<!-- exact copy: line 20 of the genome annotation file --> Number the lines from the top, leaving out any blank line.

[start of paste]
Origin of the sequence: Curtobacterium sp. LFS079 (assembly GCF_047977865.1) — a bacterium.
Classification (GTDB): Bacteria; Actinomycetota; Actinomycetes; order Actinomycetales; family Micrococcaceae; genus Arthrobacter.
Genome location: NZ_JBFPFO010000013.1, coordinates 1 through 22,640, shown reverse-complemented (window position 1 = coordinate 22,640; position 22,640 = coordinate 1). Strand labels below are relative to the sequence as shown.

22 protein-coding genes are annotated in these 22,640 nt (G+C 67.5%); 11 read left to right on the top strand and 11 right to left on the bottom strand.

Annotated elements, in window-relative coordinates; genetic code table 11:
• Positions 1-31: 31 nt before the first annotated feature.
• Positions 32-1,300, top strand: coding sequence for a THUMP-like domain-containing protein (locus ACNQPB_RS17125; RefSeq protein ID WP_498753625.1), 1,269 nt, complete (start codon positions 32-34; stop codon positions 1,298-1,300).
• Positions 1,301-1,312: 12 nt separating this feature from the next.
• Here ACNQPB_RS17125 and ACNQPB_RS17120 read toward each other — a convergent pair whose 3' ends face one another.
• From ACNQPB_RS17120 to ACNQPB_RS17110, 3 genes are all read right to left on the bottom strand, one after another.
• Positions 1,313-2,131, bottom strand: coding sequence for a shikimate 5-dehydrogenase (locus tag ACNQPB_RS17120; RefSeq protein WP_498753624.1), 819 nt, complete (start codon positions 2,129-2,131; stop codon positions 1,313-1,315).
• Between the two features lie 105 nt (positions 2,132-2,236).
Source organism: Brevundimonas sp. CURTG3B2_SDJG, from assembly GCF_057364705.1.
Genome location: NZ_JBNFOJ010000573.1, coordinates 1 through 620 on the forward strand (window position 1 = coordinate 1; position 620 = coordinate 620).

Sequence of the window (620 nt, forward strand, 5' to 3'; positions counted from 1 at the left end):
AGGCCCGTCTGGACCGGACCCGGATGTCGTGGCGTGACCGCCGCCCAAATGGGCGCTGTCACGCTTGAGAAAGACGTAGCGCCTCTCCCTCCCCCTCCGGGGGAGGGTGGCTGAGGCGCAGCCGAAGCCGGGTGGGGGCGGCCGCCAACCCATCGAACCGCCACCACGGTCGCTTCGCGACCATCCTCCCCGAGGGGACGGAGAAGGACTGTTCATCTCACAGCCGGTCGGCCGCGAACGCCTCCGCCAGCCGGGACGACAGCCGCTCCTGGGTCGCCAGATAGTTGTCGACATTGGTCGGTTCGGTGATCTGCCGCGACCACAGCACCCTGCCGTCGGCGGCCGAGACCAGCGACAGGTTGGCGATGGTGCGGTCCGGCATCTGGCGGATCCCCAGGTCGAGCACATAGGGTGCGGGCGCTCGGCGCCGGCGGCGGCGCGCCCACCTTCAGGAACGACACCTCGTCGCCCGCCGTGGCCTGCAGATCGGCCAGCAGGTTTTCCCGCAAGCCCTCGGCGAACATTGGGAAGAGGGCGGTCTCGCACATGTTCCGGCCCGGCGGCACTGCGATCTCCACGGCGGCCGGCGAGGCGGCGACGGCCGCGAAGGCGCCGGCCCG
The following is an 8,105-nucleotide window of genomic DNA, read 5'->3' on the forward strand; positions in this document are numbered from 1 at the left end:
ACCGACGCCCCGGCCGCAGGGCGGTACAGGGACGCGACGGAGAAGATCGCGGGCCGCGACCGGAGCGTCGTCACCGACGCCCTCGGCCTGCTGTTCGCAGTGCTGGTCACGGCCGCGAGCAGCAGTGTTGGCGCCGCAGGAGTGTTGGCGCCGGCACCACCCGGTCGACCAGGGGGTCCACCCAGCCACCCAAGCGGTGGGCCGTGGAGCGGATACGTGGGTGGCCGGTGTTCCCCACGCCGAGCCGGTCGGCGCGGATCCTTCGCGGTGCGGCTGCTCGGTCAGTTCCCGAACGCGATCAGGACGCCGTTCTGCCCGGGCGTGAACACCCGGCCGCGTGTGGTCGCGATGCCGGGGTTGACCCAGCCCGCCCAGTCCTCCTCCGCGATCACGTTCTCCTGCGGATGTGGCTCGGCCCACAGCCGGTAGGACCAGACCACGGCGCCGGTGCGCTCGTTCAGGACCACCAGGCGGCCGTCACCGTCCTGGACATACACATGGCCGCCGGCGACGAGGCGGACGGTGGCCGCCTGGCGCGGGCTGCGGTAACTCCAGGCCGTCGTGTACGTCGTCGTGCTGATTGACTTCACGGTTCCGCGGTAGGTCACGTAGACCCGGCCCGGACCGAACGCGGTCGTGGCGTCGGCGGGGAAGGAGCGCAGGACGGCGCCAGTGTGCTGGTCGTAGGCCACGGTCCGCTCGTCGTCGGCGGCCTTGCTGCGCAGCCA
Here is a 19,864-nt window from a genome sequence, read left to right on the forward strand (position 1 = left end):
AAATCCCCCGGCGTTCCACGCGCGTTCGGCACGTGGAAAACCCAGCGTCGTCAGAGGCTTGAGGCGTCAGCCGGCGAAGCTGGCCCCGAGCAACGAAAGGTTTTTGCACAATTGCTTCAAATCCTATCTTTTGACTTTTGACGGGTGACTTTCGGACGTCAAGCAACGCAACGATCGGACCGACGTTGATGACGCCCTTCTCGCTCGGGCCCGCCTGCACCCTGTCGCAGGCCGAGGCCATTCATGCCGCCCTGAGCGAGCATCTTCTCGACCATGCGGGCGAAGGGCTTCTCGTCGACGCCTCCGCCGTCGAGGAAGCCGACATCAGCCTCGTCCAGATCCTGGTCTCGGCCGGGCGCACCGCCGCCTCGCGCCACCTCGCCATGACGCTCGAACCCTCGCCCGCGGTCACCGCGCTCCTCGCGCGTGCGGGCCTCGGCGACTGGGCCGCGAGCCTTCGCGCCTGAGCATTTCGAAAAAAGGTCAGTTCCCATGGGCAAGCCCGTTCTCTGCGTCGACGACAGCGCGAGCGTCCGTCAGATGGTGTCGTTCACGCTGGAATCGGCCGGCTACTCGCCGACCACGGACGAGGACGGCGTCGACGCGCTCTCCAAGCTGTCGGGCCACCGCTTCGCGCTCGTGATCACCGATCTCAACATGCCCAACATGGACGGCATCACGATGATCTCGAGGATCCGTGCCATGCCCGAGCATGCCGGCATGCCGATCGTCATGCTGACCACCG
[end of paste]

AAATCCCCCGGCGTTCCACGCGCGTTCGGCACGTGGAAAACCCAGCGTCGTCAGAGGCTTGAGGCGTCAGCCGGCGAAGCTGGCCCCGAGCAACGAAAGGTTTTTGCACAATTGCTTCAAATCCTATCTTTTGACTTTTGACGGGTGACTTTCGGACGTCAAGCAACGCAACGATCGGACCGACGTTGATGACGCCCTTCTCGCTCGGGCCCGCCTGCACCCTGTCGCAGGCCGAGGCCATTCATGCCGCCCTGAGCGAGCATCTTCTCGACCATGCGGGCGAAGGGCTTCTCGTCGACGCCTCCGCCGTCGAGGAAGCCGACATCAGCCTCGTCCAGATCCTGGTCTCGGCCGGGCGCACCGCCGCCTCGCGCCACCTCGCCATGACGCTCGAACCCTCGCCCGCGGTCACCGCGCTCCTCGCGCGTGCGGGCCTCGGCGACTGGGCCGCGAGCCTTCGCGCCTGAGCATTTCGAAAAAAGGTCAGTTCCCATGGGCAAGCCCGTTCTCTGCGTCGACGACAGCGCGAGCGTCCGTCAGATGGTGTCGTTCACGCTGGAATCGGCCGGCTACTCGCCGACCACGGACGAGGACGGCGTCGACGCGCTCTCCAAGCTGTCGGGCCACCGCTTCGCGCTCGTGATCACCGATCTCAACATGCCCAACATGGACGGCATCACGATGATCTCGAGGATCCGTGCCATGCCCGAGCATGCCGGCATGCCGATCGTCATGCTGACCACCG